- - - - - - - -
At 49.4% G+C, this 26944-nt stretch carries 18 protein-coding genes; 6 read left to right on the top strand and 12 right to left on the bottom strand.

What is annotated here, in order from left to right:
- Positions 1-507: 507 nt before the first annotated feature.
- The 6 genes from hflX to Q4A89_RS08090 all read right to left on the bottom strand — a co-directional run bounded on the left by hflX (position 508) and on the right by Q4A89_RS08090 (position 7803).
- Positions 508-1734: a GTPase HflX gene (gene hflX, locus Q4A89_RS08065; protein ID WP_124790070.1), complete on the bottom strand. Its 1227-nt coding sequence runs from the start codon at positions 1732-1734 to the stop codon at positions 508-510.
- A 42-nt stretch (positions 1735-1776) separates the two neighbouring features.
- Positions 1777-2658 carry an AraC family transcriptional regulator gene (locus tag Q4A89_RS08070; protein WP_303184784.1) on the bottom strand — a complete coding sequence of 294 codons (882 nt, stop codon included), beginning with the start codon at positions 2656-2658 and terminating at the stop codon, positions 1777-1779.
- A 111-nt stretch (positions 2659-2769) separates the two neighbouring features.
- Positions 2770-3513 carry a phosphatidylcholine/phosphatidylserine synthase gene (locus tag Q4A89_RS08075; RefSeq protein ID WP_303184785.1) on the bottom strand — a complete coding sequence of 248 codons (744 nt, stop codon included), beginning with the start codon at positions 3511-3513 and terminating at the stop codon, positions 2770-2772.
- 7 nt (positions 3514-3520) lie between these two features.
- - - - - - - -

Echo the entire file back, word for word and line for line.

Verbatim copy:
At 49.4% G+C, this 26944-nt stretch carries 18 protein-coding genes; 6 read left to right on the top strand and 12 right to left on the bottom strand.

What is annotated here, in order from left to right:
- Positions 1-507: 507 nt before the first annotated feature.
- The 6 genes from hflX to Q4A89_RS08090 all read right to left on the bottom strand — a co-directional run bounded on the left by hflX (position 508) and on the right by Q4A89_RS08090 (position 7803).
- Positions 508-1734: a GTPase HflX gene (gene hflX, locus Q4A89_RS08065; protein ID WP_124790070.1), complete on the bottom strand. Its 1227-nt coding sequence runs from the start codon at positions 1732-1734 to the stop codon at positions 508-510.
- A 42-nt stretch (positions 1735-1776) separates the two neighbouring features.
- Positions 1777-2658 carry an AraC family transcriptional regulator gene (locus tag Q4A89_RS08070; protein WP_303184784.1) on the bottom strand — a complete coding sequence of 294 codons (882 nt, stop codon included), beginning with the start codon at positions 2656-2658 and terminating at the stop codon, positions 1777-1779.
- A 111-nt stretch (positions 2659-2769) separates the two neighbouring features.
- Positions 2770-3513 carry a phosphatidylcholine/phosphatidylserine synthase gene (locus tag Q4A89_RS08075; RefSeq protein ID WP_303184785.1) on the bottom strand — a complete coding sequence of 248 codons (744 nt, stop codon included), beginning with the start codon at positions 3511-3513 and terminating at the stop codon, positions 2770-2772.
- 7 nt (positions 3514-3520) lie between these two features.